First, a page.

FATHUM Fieldtrip to Amuria District in Uganda, Friday 22nd to Sunday 24th September 2017

Author(s): Carinus de Kock (Stellenbosch University), Harriet Aber (Makerere University), and Joy Waddell (Stellenbosch University)

Map of the fieldtrip route from Kampala to Apeduru and Okoboi villages in north-eastern Uganda (via Google)

As part of the fieldtrip, we visited the villages of Apeduru (in Amuria County, Asamuk Sub-County, Ajaki Parish) and Okoboi (in Kapelebyong County, Kapelebyong Sub-County, Okoboi Parish). Both of these villages are located in the Amuria District, Teso Sub-Region, 330km and 370km northeast from the country capital of Kampala, respectively. These rural village communities are extremely remote and lack basic infrastructure such as tarred roads, electricity, stormwater and water services. The town of Soroti, where we stayed for the duration of the fieldtrip, is 42km from Apeduru village, and the closest town for many essential services. Although there is fairly good cellphone coverage, many people living in these areas do not possess cellphones.

Basic infrastructure in the trading centre in Amuria district

Electricity power lines and an MTN Mobile(phone) money kiosk (a common mode of money transfer in the district because of a lack of banks)

Flooding, drought and diseases were identified as the most prevalent hazards in the two areas visited, as well as many surrounding areas. Contributing factors include rain that flows from the higher lying areas to the north such as Kabong, Moroto, Kotido and Nakapiripit districts in the Karamoja sub-region, and even Kenya, to low-lying, flat, swampy areas. Furthermore, it was indicated that soils in the area have a low water permeability and therefore maintains a high water table. The photos below show the main road to Apeduru and the high water level from heavy rainfall in Okoboi parish, which fell 2-3 days before the fieldtrip and caused severe waterlogging. The following impacts from the waterlogging were reported: 781 gardens and 7 houses were destroyed, and 24 households were relocated to higher ground. During heavy rainfall periods such as the one experienced prior to this fieldtrip, communities in these areas are often at risk of being cut off, with no access to main towns, neighbouring villages, nor incoming relief.

Rising water alongside the main road to Apeduru village

Flooded main road to Apeduru village

During group discussions with residents from Apeduru and Okoboi villages, residents indicated that the Uganda Red Cross has provided significant assistance during floods, such as flood-resistant housing. Furthermore, through environmental education and awareness, such as discussion on the most suitable crops and planting seasons, the Uganda Red Cross has built capacity and increased people’s preparedness to disaster risk. Unfortunately, due to standing water and damp conditions caused by flooding, diseases such as malaria, pneumonia, and foot-and-mouth are still prevalent in these areas. Waterlogging is also a major hazard that impacts negatively on local farming and agriculture. Residents from Okoboi village indicated that gender inequality in still prevalent, with men and women having specific roles and there being no gender cooperation; women, for example, are often excluded from critical decision-making processes.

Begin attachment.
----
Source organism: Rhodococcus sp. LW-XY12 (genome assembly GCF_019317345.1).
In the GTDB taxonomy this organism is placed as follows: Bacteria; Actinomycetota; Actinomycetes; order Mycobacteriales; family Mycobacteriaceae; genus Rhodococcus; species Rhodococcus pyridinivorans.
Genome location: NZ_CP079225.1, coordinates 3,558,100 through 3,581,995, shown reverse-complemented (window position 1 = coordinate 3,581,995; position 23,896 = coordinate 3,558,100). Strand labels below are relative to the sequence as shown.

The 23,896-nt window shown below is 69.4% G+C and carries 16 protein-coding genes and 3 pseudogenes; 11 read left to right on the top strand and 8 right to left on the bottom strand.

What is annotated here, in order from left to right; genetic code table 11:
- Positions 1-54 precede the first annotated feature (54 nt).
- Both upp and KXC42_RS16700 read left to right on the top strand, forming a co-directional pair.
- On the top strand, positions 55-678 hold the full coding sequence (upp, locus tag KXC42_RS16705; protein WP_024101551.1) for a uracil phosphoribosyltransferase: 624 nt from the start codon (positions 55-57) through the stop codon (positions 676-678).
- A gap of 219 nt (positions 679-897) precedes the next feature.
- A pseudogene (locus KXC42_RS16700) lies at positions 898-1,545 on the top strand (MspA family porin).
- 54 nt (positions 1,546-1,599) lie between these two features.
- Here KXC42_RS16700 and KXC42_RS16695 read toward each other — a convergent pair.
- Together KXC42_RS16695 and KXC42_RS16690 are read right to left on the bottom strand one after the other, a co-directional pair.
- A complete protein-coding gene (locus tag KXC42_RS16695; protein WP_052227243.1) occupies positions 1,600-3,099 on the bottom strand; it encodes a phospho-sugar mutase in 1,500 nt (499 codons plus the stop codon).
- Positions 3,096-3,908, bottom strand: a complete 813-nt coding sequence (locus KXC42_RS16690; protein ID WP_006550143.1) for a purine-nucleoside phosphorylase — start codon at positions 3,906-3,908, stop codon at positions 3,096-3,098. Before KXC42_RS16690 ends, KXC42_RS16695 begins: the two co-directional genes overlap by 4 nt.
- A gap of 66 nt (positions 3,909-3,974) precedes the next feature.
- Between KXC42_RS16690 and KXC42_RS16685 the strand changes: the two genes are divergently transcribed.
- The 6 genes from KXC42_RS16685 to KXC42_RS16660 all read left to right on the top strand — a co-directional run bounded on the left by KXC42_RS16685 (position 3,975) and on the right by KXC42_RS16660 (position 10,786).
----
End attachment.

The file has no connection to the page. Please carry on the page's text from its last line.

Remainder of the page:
Group discussion in Apeduru village

Group discussion in Okoboi village

During the group discussions, the communities highlighted a number of needs during this waterlogging event: tarpaulins for drying crops since their compounds are waterlogged; water purifiers for water treatment; mosquito nets and mosquito residual spraying; adequate water points since current water points are shared between people and their cattle; access to seed of fast-maturing crops; and gumboots and saucepans. The photo below shows water collection at a communal borehole, which is often shared with neighbouring villages and causes conflict during the dry season.

Water collection point in Apeduru village

During the group discussions, the two communities noted that prior to Red Cross intervention, they had their own indigenous knowledge for coping with water logging. The interventions they carried out included erecting bed stands in cases of flooding, and using iron sheets as flood covers. Since the intervention of FbF, they now have access to safer shelter and have learned how to dig trenches before flooding. These communities also attributed the reduction of malaria cases and waterborne diseases to the FbF intervention. The Red Cross also carried out other interventions in these areas, including environmental conservation, adopting and using energy-saving stoves, and provisions of soap, jerry cans, water tables, and garden hand-hoes.

We want to thank the Red Cross officials, and the local communities and their leaders for giving us their time and for their willingness to discuss some of the issues that they face during flood events.

One thought on “FATHUM Fieldtrip to Amuria District in Uganda, Friday 22nd to Sunday 24th September 2017

  1. A question for the team that visited Amuria District:

    You mentioned that the communities learned how to dig trenches before flooding. Do you think that the process of establishing Forecast-based Financing in the area led to benefits, even without triggering of the humanitarian action?

    Maybe that this is a capacity-building benefit that wouldn’t be realised if the scaled-up FbF process doesn’t involve community-level activities?

    Liz

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